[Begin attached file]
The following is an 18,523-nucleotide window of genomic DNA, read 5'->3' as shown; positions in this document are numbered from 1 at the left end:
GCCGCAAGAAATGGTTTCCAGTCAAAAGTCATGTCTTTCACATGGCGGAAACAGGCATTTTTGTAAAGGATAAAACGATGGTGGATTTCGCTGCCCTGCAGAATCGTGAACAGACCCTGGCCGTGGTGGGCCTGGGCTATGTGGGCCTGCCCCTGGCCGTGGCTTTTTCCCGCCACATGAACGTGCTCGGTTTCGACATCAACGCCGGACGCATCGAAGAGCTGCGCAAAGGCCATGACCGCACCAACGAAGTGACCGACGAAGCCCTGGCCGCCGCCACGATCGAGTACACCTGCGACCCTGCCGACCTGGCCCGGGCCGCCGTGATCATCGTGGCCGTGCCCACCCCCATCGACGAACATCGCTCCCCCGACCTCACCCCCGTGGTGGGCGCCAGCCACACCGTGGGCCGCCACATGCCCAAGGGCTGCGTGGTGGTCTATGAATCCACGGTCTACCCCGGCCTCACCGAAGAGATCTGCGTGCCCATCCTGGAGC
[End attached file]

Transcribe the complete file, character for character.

The following is an 18,523-nucleotide window of genomic DNA, read 5'->3' as shown; positions in this document are numbered from 1 at the left end:
GCCGCAAGAAATGGTTTCCAGTCAAAAGTCATGTCTTTCACATGGCGGAAACAGGCATTTTTGTAAAGGATAAAACGATGGTGGATTTCGCTGCCCTGCAGAATCGTGAACAGACCCTGGCCGTGGTGGGCCTGGGCTATGTGGGCCTGCCCCTGGCCGTGGCTTTTTCCCGCCACATGAACGTGCTCGGTTTCGACATCAACGCCGGACGCATCGAAGAGCTGCGCAAAGGCCATGACCGCACCAACGAAGTGACCGACGAAGCCCTGGCCGCCGCCACGATCGAGTACACCTGCGACCCTGCCGACCTGGCCCGGGCCGCCGTGATCATCGTGGCCGTGCCCACCCCCATCGACGAACATCGCTCCCCCGACCTCACCCCCGTGGTGGGCGCCAGCCACACCGTGGGCCGCCACATGCCCAAGGGCTGCGTGGTGGTCTATGAATCCACGGTCTACCCCGGCCTCACCGAAGAGATCTGCGTGCCCATCCTGGAGC